The only thing you gain from using extension methods in the way I described above is a little bit of expressiveness. That’s all. And it comes at a great cost. Using extension methods makes your code easier to read, but more difficult to understand. When somebody who’s unfamiliar with your code sees
foo.IsPalindrome(), the first reaction will be something like, “WTF? I thought
foo was a
String. There’s no
It gets worse if you create silly things like
10.Seconds() to turn a number into a
TimeSpan. Seeing that, I would expect there to be extension methods for hours, minutes, milliseconds, and days. And I would expect there to be similar extension methods for the other numeric types. After all, if I want twelve and a half seconds, I shouldn’t have to write
12500.Millseconds(). I should be able to write
12.5.Seconds(). But, really, why duplicate effort? There already exist conversion functions:
TimeSpan.FromSeconds, etc. Better to use them.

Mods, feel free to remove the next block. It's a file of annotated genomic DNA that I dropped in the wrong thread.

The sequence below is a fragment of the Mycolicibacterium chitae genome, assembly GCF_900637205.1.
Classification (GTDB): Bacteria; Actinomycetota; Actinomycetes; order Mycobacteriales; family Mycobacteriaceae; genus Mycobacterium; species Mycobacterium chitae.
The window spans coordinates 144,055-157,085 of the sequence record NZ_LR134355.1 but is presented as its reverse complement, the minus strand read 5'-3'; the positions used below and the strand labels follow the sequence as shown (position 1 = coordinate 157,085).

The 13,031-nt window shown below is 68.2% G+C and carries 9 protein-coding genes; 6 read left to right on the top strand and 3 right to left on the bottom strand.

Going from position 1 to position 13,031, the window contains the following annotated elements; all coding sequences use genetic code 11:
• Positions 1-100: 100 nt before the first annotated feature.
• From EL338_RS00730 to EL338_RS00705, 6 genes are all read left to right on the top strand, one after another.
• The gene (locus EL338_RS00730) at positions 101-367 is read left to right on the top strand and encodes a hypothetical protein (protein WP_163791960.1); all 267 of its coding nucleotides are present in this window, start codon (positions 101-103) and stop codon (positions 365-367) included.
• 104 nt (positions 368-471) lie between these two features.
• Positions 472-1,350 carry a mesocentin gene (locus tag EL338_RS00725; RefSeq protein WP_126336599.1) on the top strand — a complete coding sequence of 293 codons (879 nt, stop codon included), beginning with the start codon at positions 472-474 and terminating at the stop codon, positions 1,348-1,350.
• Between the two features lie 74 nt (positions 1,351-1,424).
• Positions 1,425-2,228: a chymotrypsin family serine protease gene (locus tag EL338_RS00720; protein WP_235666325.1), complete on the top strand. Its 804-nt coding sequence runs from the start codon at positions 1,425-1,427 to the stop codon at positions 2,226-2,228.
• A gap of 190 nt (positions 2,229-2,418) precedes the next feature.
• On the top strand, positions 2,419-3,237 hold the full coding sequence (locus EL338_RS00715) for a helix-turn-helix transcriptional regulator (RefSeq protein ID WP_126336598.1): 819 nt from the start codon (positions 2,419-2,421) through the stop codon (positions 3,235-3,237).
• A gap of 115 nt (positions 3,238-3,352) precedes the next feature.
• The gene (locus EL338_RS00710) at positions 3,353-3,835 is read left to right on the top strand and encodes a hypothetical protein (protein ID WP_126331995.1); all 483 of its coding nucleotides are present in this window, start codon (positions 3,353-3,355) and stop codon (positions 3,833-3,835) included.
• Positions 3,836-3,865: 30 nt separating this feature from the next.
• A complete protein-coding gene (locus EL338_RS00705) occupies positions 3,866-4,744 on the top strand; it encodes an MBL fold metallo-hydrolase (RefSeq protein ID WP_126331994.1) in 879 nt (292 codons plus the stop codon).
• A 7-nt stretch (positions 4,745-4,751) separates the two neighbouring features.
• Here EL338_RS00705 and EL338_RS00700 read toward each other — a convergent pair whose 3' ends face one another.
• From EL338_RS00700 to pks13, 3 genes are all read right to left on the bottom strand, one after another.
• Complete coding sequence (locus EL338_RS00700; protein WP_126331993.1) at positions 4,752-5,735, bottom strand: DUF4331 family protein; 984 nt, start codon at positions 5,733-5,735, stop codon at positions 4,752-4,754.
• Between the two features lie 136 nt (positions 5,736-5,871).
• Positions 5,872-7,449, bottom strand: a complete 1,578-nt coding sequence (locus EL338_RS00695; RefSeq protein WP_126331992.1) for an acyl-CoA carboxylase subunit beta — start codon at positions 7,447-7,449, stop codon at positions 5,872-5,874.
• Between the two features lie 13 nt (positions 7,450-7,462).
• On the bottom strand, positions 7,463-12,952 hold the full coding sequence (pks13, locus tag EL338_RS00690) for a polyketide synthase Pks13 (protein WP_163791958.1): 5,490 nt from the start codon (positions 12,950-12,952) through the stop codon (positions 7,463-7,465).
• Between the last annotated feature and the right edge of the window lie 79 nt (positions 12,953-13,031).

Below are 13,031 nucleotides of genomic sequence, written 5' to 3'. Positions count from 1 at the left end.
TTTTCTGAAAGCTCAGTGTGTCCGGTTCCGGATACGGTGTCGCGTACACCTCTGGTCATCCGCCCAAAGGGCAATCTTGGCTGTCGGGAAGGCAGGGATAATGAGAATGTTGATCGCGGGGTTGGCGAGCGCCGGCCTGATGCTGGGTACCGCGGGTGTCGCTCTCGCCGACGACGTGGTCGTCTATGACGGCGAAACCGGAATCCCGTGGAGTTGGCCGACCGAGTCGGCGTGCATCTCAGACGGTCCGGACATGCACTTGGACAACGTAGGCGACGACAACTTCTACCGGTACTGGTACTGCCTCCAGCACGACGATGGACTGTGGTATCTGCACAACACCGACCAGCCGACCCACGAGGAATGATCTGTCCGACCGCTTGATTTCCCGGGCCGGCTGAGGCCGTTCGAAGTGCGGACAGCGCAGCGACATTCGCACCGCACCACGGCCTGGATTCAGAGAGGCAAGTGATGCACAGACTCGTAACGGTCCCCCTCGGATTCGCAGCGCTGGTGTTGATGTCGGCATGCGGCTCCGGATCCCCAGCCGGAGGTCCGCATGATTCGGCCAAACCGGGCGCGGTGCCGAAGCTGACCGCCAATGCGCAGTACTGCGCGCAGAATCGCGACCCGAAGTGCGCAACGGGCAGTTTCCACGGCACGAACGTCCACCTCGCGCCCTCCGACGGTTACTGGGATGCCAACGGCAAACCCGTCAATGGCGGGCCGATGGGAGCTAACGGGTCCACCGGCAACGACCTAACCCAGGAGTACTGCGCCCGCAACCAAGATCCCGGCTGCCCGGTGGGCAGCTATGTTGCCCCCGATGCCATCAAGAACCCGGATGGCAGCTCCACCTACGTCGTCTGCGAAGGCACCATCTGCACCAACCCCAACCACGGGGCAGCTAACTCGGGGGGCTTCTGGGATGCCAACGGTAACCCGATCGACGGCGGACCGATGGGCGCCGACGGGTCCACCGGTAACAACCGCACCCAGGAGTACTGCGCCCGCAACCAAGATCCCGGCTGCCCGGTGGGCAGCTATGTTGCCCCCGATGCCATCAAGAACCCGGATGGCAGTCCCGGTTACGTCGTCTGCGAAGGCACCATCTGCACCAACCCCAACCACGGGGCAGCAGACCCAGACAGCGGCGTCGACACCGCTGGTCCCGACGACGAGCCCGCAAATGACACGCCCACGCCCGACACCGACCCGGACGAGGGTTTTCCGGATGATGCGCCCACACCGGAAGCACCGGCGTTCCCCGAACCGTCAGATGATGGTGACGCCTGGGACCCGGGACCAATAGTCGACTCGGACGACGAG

I’ve seen all too many code bases filled with extension methods that are there only because some programmer thought it was a cool thing to turn his incomplete utility function library into a hodgepodge of extension methods. When asked, the culprit has no good reason for doing it and if pressed, most will admit that it was a mistake.
The C# team added extension methods primarily to support LINQ–to provide a default implementation for an interface method. When used for that purpose, extension methods are appropriate. I find it unfortunate that the language team didn’t limit their use to that particular case, because all other uses of extension methods, in my opinion, cause more problems than they solve.